Re: Cleaning House

Boris Zbarsky wrote:
> Some people are 
> suggesting that it should fall on the pure-semantic end of things 
> (without really explaining how this is supposed to work given a very 
> limited vocabulary and the desire to express a wide variety of complex 
> concepts).

By expanding the limited vocabulary. It worked for new additions like 
<audio>, <video>, <eventsource>, <datagrid> etc because it makes making 
Web Applications easier, so why can't there be slightly more granular 
markup for other elements which are a bit more of a catch-all at this stage?

> Note that internationalization, accessibility and useability are not 
> necessarily incompatible with presentational markup, within reason.

 From an accessibility point of view, presentational markup can be 
treated in roughly two ways:

- ignore it, as it's just presentational and doesn't actually convey 
meaning/content; obviously, this presupposes that its use was indeed 
purely whimsical, rather than down to the author's lack of knowledge of 
why/when to choose structural/semantic markup (marking up a paragraph as 
big and bold - via <font> and <b> - instead of using h1-h6 elements), or 
the spec's lack of more suitable alternatives

- divine meaning out of it, based on known cases of misuse or some other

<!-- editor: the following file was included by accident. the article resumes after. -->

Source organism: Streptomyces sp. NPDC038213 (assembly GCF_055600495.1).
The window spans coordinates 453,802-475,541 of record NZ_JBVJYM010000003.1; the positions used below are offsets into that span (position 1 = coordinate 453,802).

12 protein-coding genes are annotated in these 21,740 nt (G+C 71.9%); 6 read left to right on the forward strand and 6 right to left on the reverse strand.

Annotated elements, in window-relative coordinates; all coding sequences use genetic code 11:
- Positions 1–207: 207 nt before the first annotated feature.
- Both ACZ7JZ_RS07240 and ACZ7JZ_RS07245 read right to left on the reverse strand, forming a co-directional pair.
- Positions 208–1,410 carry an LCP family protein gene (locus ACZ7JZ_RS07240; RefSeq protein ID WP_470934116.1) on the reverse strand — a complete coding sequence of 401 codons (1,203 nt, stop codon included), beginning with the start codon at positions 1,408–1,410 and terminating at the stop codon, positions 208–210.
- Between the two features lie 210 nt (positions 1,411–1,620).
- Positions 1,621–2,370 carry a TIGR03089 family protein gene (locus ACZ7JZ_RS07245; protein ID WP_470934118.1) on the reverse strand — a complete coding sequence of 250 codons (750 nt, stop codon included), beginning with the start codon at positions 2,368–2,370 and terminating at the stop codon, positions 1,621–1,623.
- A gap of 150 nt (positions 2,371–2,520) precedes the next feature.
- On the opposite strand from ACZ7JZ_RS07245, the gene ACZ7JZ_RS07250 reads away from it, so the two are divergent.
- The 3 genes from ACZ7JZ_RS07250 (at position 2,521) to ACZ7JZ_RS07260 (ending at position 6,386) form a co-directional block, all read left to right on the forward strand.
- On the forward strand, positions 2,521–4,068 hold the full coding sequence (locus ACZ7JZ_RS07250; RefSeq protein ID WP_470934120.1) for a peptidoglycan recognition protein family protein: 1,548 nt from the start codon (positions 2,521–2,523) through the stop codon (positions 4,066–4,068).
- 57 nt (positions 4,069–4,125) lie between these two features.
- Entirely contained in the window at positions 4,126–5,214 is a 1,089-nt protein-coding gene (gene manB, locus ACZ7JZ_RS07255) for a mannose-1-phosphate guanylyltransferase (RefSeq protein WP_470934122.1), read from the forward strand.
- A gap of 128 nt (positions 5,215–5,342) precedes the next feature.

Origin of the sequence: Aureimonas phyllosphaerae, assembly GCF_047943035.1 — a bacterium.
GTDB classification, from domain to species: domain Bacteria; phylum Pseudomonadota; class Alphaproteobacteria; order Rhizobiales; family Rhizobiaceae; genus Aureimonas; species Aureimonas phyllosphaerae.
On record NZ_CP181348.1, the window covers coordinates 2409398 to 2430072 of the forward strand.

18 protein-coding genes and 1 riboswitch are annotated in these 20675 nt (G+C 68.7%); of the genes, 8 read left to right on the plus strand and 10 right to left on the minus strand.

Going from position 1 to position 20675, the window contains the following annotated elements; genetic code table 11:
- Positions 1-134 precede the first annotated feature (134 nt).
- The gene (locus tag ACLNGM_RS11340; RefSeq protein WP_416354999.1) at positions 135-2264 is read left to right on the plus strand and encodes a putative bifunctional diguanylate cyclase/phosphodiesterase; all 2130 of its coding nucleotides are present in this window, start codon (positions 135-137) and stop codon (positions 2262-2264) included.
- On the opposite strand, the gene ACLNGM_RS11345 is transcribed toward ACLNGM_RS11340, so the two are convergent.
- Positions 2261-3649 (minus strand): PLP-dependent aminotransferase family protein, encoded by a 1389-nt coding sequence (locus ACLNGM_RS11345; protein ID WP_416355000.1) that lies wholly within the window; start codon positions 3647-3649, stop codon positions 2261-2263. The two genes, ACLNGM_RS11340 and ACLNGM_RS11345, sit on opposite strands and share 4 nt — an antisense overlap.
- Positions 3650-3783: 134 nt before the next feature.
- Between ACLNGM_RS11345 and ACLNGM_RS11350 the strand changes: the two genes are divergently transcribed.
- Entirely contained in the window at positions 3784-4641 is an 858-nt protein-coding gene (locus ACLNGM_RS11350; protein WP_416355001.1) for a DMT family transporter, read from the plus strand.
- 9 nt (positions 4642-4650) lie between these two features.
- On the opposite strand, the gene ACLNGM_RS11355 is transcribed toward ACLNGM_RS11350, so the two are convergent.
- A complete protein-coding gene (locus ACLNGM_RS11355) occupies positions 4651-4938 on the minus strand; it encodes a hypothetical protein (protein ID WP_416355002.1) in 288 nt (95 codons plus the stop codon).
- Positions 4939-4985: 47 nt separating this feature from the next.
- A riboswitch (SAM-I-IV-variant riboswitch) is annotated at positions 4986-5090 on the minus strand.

heuristics (for instance, a screen reader could potentially make a best 
guess and assume that if it comes across a lone paragraph with its 
content wrapped in <font> and <b> that it's possibly a heading in 
disguise); this can be error prone, and shifts the onus completely on 
the user agent / assistive technology.

> Your point was that <sup> and <sub> are somehow more semantic than <i> 
> and <b>.  I don't agree with that point.

Me neither.

> Further, <strong> is about that non-semantic as well (what 
> does it _mean_ exactly?).  Same for <em>.

I dislike the practically non-existent distinction between <em> and 
<strong>...always makes for puzzled faces when I explain structural 
markup fundamentals to our content authors. I'd therefore welcome a 
disambiguation, which probably would mean a single element to cover both 

> A real semantic emphasis tag, imo, would indicate not only that there is 
> emphasis, but _why_, because depending on the situation different 
> reasons for emphasis should be treated differently.  Of course you'd 
> need different markup for each reason for emphasis.

I still believe that being able to abstractly say "this is more 
important than the surrounding context" is a step forward from "this 
should be visually presented in bold". I agree that it gets unwieldy 
very quickly if we want to define distinct elements for every different 
shade of why something is important.

Patrick H. Lauke
re·dux (adj.): brought back; returned. used postpositively
[latin : re-, re- + dux, leader; see duke.] |
Co-lead, Web Standards Project (WaSP) Accessibility Task Force
Take it to the streets ... join the WaSP Street Team

Received on Thursday, 3 May 2007 23:14:48 UTC